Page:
Make it good? But my writing is brilliant. It’s absolutely genius. I’ve read it to my five-year-old, my twelve-year-old, my grandma, my dog Rufus…THEY LOVE IT! Yes, of course they do, but you might also feed or bathe any one of these dear souls. Let’s be honest. Who buys children’s books from authors? Does Rufus make those decisions? I don’t think so. Your goal is to write a manuscript that will appeal to at least one adult who specializes in this field. So that means…
- You need to be a good judge of your writing before you send your stuff out there.
- If you aren’t, you need to write and read more until you are.
- If you are absolutely “tone-deaf” when it comes to your work, read the last bullet again. If you’re still not getting it and you’re a novelist, try supplementing your education with books that dissect writing and storytelling in general.
Here are the titles I’ve heard many children’s writers recommend over and over again. I’ve starred the one I’ve found to be extremely useful.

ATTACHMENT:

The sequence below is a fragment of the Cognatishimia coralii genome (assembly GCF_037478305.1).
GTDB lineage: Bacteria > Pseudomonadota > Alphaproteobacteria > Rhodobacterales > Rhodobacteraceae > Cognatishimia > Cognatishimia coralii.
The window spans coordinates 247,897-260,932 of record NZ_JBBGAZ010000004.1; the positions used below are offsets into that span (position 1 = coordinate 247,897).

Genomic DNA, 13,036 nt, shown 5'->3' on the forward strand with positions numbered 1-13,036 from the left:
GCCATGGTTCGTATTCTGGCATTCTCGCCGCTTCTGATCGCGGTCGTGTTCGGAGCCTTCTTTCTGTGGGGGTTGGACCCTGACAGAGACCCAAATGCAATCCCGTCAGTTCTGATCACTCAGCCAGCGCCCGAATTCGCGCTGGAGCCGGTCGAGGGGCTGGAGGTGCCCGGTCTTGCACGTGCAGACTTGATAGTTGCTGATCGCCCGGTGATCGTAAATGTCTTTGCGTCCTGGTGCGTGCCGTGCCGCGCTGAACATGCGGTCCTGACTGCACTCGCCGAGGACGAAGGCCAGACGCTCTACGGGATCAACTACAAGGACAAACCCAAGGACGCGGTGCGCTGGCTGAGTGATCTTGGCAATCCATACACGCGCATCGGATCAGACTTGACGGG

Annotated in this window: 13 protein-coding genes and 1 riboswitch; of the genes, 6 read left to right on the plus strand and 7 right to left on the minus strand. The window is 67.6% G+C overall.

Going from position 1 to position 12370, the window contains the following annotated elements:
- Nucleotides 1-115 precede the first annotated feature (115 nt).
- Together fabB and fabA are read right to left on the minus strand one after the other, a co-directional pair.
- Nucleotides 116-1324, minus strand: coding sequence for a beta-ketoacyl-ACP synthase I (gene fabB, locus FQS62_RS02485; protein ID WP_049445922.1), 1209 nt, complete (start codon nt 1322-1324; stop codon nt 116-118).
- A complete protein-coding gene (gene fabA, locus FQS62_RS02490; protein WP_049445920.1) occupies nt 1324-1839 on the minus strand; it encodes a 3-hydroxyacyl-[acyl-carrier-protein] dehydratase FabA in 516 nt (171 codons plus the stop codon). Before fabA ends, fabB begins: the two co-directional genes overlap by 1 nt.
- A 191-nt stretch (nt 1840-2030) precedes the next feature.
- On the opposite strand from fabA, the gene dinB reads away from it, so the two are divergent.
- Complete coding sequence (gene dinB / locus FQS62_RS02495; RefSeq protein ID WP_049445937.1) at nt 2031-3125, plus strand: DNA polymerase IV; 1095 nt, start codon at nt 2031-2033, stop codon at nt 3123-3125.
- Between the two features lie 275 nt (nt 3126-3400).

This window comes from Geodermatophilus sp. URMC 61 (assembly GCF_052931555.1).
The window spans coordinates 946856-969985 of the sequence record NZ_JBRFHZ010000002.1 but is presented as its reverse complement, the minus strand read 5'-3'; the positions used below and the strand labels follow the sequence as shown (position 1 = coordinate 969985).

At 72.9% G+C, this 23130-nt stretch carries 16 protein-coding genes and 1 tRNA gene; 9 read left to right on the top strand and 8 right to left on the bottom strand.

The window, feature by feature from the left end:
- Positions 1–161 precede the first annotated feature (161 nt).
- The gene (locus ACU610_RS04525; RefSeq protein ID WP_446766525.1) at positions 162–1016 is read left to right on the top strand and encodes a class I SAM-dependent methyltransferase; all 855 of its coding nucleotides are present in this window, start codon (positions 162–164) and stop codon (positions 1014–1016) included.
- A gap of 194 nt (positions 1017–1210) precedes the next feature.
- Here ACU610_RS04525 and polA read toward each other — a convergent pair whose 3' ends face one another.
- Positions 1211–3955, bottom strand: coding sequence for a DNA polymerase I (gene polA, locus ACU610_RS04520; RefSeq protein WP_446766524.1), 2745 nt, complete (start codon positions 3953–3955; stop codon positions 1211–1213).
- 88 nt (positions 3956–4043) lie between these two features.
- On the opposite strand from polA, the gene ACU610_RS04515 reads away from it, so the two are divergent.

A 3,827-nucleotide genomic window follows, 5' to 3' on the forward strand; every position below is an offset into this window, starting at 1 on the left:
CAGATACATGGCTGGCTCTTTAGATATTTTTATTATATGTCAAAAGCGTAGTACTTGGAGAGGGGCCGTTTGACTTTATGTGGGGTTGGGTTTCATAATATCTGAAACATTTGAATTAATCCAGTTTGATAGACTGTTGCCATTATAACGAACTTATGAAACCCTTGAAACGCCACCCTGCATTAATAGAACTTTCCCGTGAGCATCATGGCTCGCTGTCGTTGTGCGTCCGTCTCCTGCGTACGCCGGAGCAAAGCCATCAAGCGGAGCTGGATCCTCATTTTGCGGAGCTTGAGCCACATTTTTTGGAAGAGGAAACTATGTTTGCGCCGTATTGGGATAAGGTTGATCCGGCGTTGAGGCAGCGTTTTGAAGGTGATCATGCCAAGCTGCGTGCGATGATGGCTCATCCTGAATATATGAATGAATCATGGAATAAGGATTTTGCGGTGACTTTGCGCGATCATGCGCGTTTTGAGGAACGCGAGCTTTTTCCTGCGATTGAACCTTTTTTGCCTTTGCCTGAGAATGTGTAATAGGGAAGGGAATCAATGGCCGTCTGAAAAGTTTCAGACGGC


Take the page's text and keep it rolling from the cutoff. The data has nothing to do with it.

- Stein on Writing: A Master Editor of Some of the Most Successful Writers of Our Century Shares His Craft Techniques and Strategies *(the man is a genius- a bit stuffy to read, but focus on the concepts)
- Bird by Bird: Some Instructions on Writing and Life by Anne Lamott
- On Writing by Stephen King
You’ll notice these books aren’t necessarily ones devoted to children’s writing. When it comes to writing novels, the needs of children and adults are similar. Kids and grown-ups both want characters that interest, plots that intrigue, resolutions that satisfy, etc.
If you’re interested in picture books, emergent readers, or easy readers, then study RECENTLY published books out there. Those are your best models for comparison.
If you still aren’t sure whether or not your work is any good, then get help from a real-live person. How? Read about how you can get a second opinion from critique partners, book doctors, editors, and more. Then move on to step five – find an agent.